We hosted (along with Jeff Garrison) a very laid back networking event last night. Basically, we opened the doors from 5 – 7 pm, people showed up with a couple bottles of their favorite beverage (we provided ice and coolers) and everyone hung out, met new people and chatted.
It was excellent — 100+ people showed up and mingled. A good time was had by all and I'm hoping some new connections were made.
But, as I watched the room I got to thinking. If each of these people only had one sentence they could utter…what would they say? Would they fall into the rut of describing their job. "Hi, I'm Bob and I'm a financial planner." Or would they have a sentence at the ready to tell us how they're different from all the others in the crowd?
The goal is to pique someone's interest. To get them to say "tell me more" or to ask a question.
As you might know — my self-intro would be: "Hi, I'm Drew. We help businesses create authentic love affairs with their customers."
What would your sentence be?
Hi Drew –
That’s an excellent question and I need to give it some thought! Your post made me think of something I heard recently: If you’ve got only a brief moment, make it a surprise. (That’s from Ken Burrows at UNC-Charlotte.)
As usual, your post is solid and serves as a good heads up for people who shouldn’t be caught off guard by an opportunity to share what makes them unique.
I work for a pretty creative fella named Hugh Weber (who is the founder of Deep Bench and Dude To Dad) and he came up with a solid self-intro that we use when discussing what we do – We build teams of creative extremists who help underdogs become overachievers with a “Work. Play. Do Good.” approach.
In our minds, that’s a little bit more engaging than “I work for a research and strategy firm.” It’s certainly accomplished that goal in the past and I’d say that it would be wise for anyone reading your post to take your advice and make good use of it.
here’s the sentence I’ve been using lately to define my ad agency. “Hi, I,m Jay. My ad agency knows how to make your business conspicuous.”
(Well that’s actually two sentences, but then again, so were yours.)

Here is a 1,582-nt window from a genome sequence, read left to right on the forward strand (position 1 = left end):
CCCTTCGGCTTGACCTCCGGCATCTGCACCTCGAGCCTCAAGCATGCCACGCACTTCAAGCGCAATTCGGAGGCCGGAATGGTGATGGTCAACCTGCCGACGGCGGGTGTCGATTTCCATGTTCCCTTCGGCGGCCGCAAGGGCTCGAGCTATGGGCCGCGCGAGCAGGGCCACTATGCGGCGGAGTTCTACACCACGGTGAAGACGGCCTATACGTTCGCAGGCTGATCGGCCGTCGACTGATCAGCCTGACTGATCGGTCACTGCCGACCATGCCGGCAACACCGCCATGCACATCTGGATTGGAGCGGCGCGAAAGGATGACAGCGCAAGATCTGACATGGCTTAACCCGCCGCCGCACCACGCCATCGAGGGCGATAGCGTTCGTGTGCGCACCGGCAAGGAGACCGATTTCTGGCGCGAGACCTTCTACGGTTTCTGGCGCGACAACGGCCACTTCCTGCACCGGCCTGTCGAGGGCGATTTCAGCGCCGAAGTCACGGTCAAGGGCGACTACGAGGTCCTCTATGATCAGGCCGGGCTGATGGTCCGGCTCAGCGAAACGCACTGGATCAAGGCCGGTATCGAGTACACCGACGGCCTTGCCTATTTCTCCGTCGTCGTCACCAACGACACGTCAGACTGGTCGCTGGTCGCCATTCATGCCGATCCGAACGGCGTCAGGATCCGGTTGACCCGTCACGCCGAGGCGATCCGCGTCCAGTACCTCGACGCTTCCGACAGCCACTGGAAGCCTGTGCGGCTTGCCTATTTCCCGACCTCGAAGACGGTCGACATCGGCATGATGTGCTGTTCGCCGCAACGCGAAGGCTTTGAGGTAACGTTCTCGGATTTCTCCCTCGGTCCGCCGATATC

This one certainly made me think. I like how it reminds us to not only be unique, but do it in a way that is helpful and engaging to those around us. And for me – quite a challenge with the ‘one sentence.’ Brevity of text is not my strong suite.
My name is Leigh, and I make the kind of baby clothes that parents want to put on their little ones every single day (and save for the next baby).
Drew–Sounds like it was a success! Hopefully next time. My sentence might be: I am passionate about helping people live and lead a quality life for the rest of our lives.
Thanks for all you do for the people in our community to make us better leaders–people. J
nice post, but i’m not really sure I digg your self-intro. Why talk ‘we’ when you’re introducing yourself? I want to talkabout YOU, not the anonymous THEM. Then the use of the terms business and customer. I’m not a big fan of those either: it’s all people! And between people, you certainly don’t CREATE an authentic love affair.. Lastly, I don’t think people should SAY they’re authentic (or describe anything as authentic for that matter). It should just BE authentic. Whenever I meet someone that tells me something or someone is so authentic (or truthful, original, funny, etc) I tend to be extremely cautious..
So even though I like the general idea, I think your intro could be a lot better and have way more impact. So why not strip the corporate BS and go with something more human? Maybe something like:
– I can make people fall passionately in love with you/your brand
– I can make people hug your company
– I can turn business relationships into passionate love affairs
(just shooting out of the hip to spark some ideas)
@Leigh, why not go with “I give people shining eyes”